Few weeks back I was evaluating implementing database compression in one of our data warehouse project. The first thought that came to my mind was how does compression impacts the fragmentations, because we had a performance issue with the index due to DBCC SHRINK. If you are not aware of this, pls go thru the below article which explains how DBCC SHRINK impacts your indexes and in-turn your application’s performance.
I wanted to be doubly sure that compression does not do the same with my indexes. I flipped thru the web but could not find any reference to this effect. So started to test it out by myself.
The approach was like
Create a new database called TEST_COMPRESSION.
Create a table and a non clustered index. Load 1L records. Note down the fragmentation.
Enable PAGE Compression. Check the fragmentation.
Enable ROW Compression. Check the fragmentation.
Set Compression to NONE and check the attribute.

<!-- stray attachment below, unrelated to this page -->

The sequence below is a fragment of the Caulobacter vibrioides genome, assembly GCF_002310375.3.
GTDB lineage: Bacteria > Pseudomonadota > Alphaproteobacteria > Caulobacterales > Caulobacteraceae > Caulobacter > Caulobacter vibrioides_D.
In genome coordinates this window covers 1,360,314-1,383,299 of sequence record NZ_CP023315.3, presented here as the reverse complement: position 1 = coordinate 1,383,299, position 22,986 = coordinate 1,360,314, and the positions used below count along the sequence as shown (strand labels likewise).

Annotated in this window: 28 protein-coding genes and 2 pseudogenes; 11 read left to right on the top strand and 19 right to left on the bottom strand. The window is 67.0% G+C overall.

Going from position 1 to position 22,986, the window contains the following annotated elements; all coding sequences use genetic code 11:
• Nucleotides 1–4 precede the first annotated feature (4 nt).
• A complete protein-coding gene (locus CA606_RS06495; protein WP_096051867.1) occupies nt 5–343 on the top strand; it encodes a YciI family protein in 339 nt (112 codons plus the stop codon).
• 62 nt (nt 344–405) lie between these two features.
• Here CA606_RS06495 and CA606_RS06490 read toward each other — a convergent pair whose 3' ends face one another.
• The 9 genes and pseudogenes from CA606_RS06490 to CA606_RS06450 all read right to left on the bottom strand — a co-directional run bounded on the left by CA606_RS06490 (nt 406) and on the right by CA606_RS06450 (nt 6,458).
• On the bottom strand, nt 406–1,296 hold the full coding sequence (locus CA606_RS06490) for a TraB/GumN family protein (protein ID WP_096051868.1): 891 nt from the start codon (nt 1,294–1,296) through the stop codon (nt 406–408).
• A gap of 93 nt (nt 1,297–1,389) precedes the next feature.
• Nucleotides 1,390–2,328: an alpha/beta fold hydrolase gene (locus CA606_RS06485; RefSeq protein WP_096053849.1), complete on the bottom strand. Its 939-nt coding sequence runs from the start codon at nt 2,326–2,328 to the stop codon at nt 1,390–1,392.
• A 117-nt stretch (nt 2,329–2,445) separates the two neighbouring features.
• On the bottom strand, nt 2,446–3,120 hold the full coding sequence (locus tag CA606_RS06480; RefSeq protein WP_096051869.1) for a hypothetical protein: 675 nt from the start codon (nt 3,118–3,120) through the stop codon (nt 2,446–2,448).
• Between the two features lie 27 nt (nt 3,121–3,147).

The table script and index fragmentation before compression was as below
While enabling PAGE compression induced some fragmentation, ROW compression returned zero fragmentation.
Decompressing it by setting the compression to NONE, brought the index fragmentation back to the state before compression.
Another path ,i.e. NONE -> ROW ->PAGE-> NONE gave bit different result for ROW compression.
In a relative note, I was curious to see what would be the impact of compressed backup option on fragmentation. I took a compressed backup and restored it with new name and checked the fragmentation. But did not see anything amiss.
While backup compression does not cause fragmentation, seems like data compression cause some fragmentation. Since this is very negligible, we can safely ignore it.
Though I would agree that compression cannot be generic and depends on the data, I dont see any issue with compression w.r.to fragmentation.